18. It's one of two things - either a contaminate or a chemical reaction. I'd go with the later. Something in the wood or some other particulate got into the glue and caused a reaction that turned black. Haven't a clue what it might be although the suggestion that it was steel of some sort is the one that makes the most sense as that typically goes black.
  19. Woodpecker builds *very nice stuff but I think they find it just a little to precious for my budget and tastes. I just bought a Jessem router lift very similar to the one that's included with that table. Priced very decently at Woodcraft and the two gift cards my brother had given me for Christmases didn't hurt either. I've unpacked it and taken a very close look at it. I think the construction is very well done and well thought out. It includes the ability to adjust for future drift and the machining on mine is very tight and clean. On the other hand, the price of the lift and table combo you linked to is not something I'm willing to budget for. I like building stuff and I'm sure I can put together a very nice table for about half the cost of that package. I've had rough plans drawn up for about 4 years and having bought the lift is my inspiration to finally build it. I'll save the extra money to buy bits. No more using the inexpensive (I dislike the word "cheap") plastic portable one I've used for years with an old B&D router. It's served me well but I want something better.
  20. lewisc beat me to it. I was going to suggest a light charring followed by sanding or scraping and a clear coat.
  21. I actually have done both these methods with success. Personally, I prefer the mortise and tenon as the tongue and groove with the open ends of the groove lend its self to several failures, one of which is demonstrated in the picture above. Part of the key is good and careful fit. The other is that the holes through the tenons for the pegs should be elongated in the direction of expansion - cross grain on the tenons, parallel to the grain in the breadboard end. It doesn't take much, make the hole oversize by about an eighth, a sixteenth to either side of the peg.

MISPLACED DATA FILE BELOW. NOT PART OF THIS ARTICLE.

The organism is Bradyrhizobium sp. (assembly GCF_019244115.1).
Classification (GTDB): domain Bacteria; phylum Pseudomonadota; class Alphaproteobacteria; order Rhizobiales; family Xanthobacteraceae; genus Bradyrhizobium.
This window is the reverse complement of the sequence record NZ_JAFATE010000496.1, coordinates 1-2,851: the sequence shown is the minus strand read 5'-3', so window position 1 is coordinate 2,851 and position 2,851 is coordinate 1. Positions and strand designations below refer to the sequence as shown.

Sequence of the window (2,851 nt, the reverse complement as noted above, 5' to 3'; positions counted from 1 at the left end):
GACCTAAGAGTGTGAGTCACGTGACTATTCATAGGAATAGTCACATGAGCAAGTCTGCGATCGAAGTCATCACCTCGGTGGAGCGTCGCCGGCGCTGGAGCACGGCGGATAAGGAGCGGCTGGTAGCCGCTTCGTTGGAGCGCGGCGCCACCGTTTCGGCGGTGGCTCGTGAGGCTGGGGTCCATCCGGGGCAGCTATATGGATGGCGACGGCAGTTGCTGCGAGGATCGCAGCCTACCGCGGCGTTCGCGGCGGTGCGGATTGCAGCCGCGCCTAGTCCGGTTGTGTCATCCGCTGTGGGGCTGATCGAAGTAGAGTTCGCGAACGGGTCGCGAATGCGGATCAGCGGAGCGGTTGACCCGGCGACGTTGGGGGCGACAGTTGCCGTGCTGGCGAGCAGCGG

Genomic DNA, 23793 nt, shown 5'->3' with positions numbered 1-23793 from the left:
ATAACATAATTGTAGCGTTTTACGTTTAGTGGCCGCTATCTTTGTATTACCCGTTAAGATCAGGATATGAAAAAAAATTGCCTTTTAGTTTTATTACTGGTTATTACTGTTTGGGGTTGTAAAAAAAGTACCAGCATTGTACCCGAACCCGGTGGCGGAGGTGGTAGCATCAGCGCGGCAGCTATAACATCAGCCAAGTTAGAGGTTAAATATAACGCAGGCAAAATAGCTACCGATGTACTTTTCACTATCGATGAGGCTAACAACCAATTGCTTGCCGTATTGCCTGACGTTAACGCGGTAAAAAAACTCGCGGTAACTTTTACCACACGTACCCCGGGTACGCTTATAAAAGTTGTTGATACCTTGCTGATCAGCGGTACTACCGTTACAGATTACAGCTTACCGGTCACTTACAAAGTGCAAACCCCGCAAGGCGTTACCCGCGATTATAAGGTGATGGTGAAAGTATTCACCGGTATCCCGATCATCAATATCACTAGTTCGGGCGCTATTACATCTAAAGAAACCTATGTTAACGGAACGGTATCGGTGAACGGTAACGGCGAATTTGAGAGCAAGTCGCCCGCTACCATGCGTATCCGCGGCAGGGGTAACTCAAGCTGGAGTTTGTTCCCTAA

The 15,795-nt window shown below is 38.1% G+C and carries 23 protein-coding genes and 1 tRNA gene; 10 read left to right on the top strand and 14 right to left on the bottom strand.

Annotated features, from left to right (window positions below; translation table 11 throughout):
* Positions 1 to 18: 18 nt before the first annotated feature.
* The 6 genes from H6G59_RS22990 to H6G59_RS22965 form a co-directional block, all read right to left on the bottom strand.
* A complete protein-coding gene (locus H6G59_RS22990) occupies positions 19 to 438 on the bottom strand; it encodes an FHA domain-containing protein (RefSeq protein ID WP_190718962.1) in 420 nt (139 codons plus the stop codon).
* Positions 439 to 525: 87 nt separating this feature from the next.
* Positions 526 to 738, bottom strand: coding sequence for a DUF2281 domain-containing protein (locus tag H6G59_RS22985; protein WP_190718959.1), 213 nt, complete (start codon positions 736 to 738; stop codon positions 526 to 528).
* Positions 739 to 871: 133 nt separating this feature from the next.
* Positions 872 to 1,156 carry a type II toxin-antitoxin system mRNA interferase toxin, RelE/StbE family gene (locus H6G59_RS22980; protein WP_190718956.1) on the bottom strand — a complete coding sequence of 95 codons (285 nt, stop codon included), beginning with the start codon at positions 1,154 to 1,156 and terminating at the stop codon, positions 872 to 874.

22. Still think you should've cut the basic shape out of a board (considering grain) and then sliced the wafers on a bandsaw, maybe sanding them a bit after slicing. I don't think that would've avoided the problems you're having in glue up now but the edge grain would've looked interesting. Not sure that using the CNC added much. On the other hand, whatever the method I'm still anxiously awaiting the outcome. Don't give up - might be some tweaking involved in the final form but it'll be worth the trip and make the next time more interesting.
  23. I was already to type an answer and see you got it handled due to the correct and timely answers of the others. Simply, moving the top of the wheel toward you (screwing "out" the adjustment knob) will move the blade away from you toward the center of the wheel - what you need in the first picture above. The opposite will have the opposite effect. The bottom of the gullet, not the center of the band, is what should be centered on the wheel. That, in short, is the Snodgrass set up and a very efficient one. It's not the tool I use the most but my bandsaw is top three of my favorite tools in the shop and a proper set up, when you figure it out, makes it even more fun to use. Don't go by the markings built into the saw. Get a feel for proper tension and tracking by listening to the sounds your saw makes, both on good and bad cuts, and the sound it makes when you strum it like a fiddle string. It should make a nice, tight "ping." You'll recognize the sound when you hear it. Happy resawing!
  24. Beautiful table. Really like the bookmatch on the top and the color. Not exactly sure what but something bugs me about the bottom shelf that makes me think I would've done something different. I think maybe it's too low and I might've gone a couple inches higher. Just the same, I really like it.